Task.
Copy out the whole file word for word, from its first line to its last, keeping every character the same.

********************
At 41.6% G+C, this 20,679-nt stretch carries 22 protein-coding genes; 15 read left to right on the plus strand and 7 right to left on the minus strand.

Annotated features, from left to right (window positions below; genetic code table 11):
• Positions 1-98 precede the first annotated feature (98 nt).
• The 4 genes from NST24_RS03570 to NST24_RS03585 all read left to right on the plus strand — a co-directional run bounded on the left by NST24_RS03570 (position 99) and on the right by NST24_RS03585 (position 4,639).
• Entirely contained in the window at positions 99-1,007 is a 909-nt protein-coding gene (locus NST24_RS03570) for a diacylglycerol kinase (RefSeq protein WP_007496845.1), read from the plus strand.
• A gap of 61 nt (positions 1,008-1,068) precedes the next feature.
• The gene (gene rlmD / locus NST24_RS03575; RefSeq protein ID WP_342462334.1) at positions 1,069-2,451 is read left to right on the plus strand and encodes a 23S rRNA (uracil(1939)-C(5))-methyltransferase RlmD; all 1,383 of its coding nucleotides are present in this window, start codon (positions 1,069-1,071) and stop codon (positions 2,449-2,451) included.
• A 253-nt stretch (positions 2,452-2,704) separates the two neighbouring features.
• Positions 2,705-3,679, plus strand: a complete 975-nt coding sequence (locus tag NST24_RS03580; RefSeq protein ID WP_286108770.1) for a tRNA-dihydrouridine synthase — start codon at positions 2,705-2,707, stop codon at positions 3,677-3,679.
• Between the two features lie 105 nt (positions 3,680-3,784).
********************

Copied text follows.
At 41.6% G+C, this 20,679-nt stretch carries 22 protein-coding genes; 15 read left to right on the plus strand and 7 right to left on the minus strand.

Annotated features, from left to right (window positions below; genetic code table 11):
• Positions 1-98 precede the first annotated feature (98 nt).
• The 4 genes from NST24_RS03570 to NST24_RS03585 all read left to right on the plus strand — a co-directional run bounded on the left by NST24_RS03570 (position 99) and on the right by NST24_RS03585 (position 4,639).
• Entirely contained in the window at positions 99-1,007 is a 909-nt protein-coding gene (locus NST24_RS03570) for a diacylglycerol kinase (RefSeq protein WP_007496845.1), read from the plus strand.
• A gap of 61 nt (positions 1,008-1,068) precedes the next feature.
• The gene (gene rlmD / locus NST24_RS03575; RefSeq protein ID WP_342462334.1) at positions 1,069-2,451 is read left to right on the plus strand and encodes a 23S rRNA (uracil(1939)-C(5))-methyltransferase RlmD; all 1,383 of its coding nucleotides are present in this window, start codon (positions 1,069-1,071) and stop codon (positions 2,449-2,451) included.
• A 253-nt stretch (positions 2,452-2,704) separates the two neighbouring features.
• Positions 2,705-3,679, plus strand: a complete 975-nt coding sequence (locus tag NST24_RS03580; RefSeq protein ID WP_286108770.1) for a tRNA-dihydrouridine synthase — start codon at positions 2,705-2,707, stop codon at positions 3,677-3,679.
• Between the two features lie 105 nt (positions 3,680-3,784).